questions 9

Cardiac Tamponade

Topic updated on 06/15/17 9:11am

  • UltrasoundA 17-year-old male is stabbed in the left side of his chest just medial to the nipple. His blood pressure is 90/60 and his pulse is 130. On inspiration his JVP increases and his peripheral pulses and blood pressure decrease. Breath sounds and CXR are unremarkable. After 2L of isotonic saline, his blood pressure remains low, but his CVP rises to 32.
  • Fluid collection in the pericardial sac that  restricts ventricular filling
    • leads to a decrease in cardiac output
    • symptoms and severity related to rate of fluid collection (not size of effusion)
  • Risk factors/causes include
    • pericarditis
    • malignancy
    • SLE   
    • tuberculosis
    • penetrating trauma 
      • most often medial to the left nipple
  • Cardiac tamponade should be considered in any patient who is
    • hemodynamically unstable
    • unresponsive to fluid resuscitation
  • Symptoms
    • severe chest pain
    • dyspnea
    • fatigue
    • anxiety
    • tachycardia
    • tachypnea
      • can rapidly lead to shock and death
  • Physical exam
    • Becks triad
      • hypotension
      • distant heart sounds
      • distended jugular veins
    • narrow pulse pressure
    • pulsus paradoxus
      • >10 mmHg drop in BP on inspiration
    • Kussmaul's sign 
      • elevated CVP on inspiration
  • EKG
    • electrical alterans is diagnositic  
      • beat-to-beat alternating of QRS magnitude
    • decreased amplitude
  • CXR  
    • may reveal enlarged, globular heart
  • Echocardiogram
    • shows RA/RV collapse in diastole
  • Severe MI, tension pneumothorax (absent breath sounds, hyperresonant percussion)
  • Nonoperative 
    • urgent pericardiocentesis & aggresive volume expansion
      • pericardiocentesis  
        • via subxyphoid method
        • critical for immediate relief of pericardial constriction
        • will produce aspirate of nonclotting blood
      • volume expansion
        • bolus IV fluids to boost cardiac output
  • Operative
    • surgical exploration
      • indications
        • perform following pericardiocentesis to identify the source of bleeding
    • balloon pericardiotomy and pericardial window
      • indications
        • may be warranted in cases of decompensation 
Prognosis, Prevention, and Complications
  • Prognosis
    • very poor without immediate intervention
  • Prevention
    • possible with early identification of high-risk patients
    • aided by proper post-traumatic screening
      • FAST ultrasound exam
    • necessitates careful following of vital signs
  • Complications
    • unidentified cardiac tamponade can rapidly lead to shock and death


Qbank (3 Questions)

(M2.CV.49) A 21-year-old male is brought to the local Level 1 Trauma Center by ambulance following an assault. Emergency medical services reports that he has been stabbed in the left chest wall. His temperature on arrival is 99.5°F (37.5°C), blood pressure is 80/35 mmHg, pulse is 100/min, respirations are 34/min, and oxygen saturation is 91% on high flow face mask oxygen. On exam, you note that the patient follows commands and is asking for his mother, his lungs are clear to auscultation, his heart sounds are muffled, and his neck veins are distended. FAST ultrasound is performed at the bedside. Of the following options, which is the next appropriate step in management? Topic Review Topic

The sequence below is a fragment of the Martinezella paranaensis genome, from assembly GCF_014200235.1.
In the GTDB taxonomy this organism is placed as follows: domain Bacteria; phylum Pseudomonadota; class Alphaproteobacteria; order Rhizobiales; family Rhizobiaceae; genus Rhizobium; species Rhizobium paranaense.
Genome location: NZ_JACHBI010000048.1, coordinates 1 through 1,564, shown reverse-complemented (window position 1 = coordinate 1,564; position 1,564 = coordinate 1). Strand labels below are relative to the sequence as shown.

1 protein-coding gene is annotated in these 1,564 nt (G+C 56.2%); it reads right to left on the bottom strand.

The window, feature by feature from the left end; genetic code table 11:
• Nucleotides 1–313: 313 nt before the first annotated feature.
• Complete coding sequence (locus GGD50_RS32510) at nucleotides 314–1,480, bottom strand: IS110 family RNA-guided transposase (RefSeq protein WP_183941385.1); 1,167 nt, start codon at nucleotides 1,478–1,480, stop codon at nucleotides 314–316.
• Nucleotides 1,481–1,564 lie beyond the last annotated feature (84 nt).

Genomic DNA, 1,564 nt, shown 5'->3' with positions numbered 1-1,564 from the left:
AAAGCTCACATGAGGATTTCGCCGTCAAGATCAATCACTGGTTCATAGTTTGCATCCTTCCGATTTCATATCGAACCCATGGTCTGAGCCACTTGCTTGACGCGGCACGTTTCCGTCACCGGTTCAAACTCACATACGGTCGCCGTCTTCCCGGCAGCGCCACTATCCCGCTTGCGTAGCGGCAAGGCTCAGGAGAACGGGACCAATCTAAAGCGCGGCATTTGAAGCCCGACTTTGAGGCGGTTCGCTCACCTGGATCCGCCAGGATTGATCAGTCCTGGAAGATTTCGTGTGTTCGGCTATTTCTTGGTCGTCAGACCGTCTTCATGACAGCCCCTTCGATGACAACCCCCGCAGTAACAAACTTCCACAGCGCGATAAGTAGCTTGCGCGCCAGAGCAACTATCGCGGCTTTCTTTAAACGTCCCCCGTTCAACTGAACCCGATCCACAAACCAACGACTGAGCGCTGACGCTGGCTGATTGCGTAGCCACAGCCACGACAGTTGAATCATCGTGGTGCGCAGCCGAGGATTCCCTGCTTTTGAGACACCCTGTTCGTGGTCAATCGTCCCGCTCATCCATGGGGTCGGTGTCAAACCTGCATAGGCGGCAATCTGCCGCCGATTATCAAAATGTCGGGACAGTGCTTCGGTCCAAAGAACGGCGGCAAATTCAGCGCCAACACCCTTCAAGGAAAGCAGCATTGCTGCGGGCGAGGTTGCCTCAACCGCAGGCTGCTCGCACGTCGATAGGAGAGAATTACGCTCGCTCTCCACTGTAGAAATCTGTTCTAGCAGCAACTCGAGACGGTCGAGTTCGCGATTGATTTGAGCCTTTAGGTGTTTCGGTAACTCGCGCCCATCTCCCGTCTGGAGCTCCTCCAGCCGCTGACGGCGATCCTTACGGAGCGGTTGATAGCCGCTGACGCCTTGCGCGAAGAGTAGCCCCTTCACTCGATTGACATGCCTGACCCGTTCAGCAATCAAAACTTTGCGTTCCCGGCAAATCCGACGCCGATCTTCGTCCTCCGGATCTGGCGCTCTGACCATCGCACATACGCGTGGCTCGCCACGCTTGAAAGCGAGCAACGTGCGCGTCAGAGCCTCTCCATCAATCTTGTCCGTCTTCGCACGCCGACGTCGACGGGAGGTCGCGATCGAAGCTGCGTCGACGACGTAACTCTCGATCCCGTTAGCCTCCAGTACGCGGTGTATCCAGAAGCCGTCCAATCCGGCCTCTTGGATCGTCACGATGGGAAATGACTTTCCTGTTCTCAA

FIGURES: A          

1. Transport the patient immediately to CT for imaging of the chest, abdomen, and pelvis
2. Initiate fluid resuscitation and perform chest compressions to maintain blood pressure
3. Initiate massive transfusion protocol
4. Take the patient to the operating room for evaluation and pericardial window
5. Perform immediate bedside thoracotomy to get proximal and distal control of the aorta

(M2.CV.53) A 21-year-old male is found down in an alley-way after police were called for concern of a drug deal taking place. The patient was conscious at the scene but had an obvious stab wound on his left chest, just medial to the nipple. In the ambulance on the way to the hospital, his blood pressure was found to be 88/66, heart rate of 132 bpm, and muffled heart sounds were noted on auscultation. What is the most likely treatment for this patient's condition? Topic Review Topic

1. Chest tube placement
2. Pericardiocentesis
3. Immediate needle decompression
4. Close the defect with sterile occlusive dressing and tape on three sides
5. NSAIDs and pericardiectomy

(M2.CV.154) A 59-year-old male is brought to the emergency room after sustaining thoracic trauma following an assault with a baseball bat. He reports shortness of breath. On physical examination, his vital signs are temperature of 37 C, heart rate 121 bpm, blood pressure 90/60 mmHg, respiratory rate 20 rpm, and oxygen saturation 99% on room air. Physical examination is significant for muffled heart sounds. You note his neck veins are distended. He does not respond to aggressive fluid resuscitation. Which of the following is classically true regarding the acute hemodynamic condition affecting this patient? Topic Review Topic

1. The patient should be started immediately on therapeutic heparin.
2. A finding of an increase in arterial pressure during inspiration > 10 mm Hg would be indicative of this condition.
3. Chest radiograph is the gold standard in diagnosis.
4. EKG may show electrical alternans.
5. Cardiac catheterization would show higher pulmonary capillary wedge pressure than right ventricular pressure during diastole.

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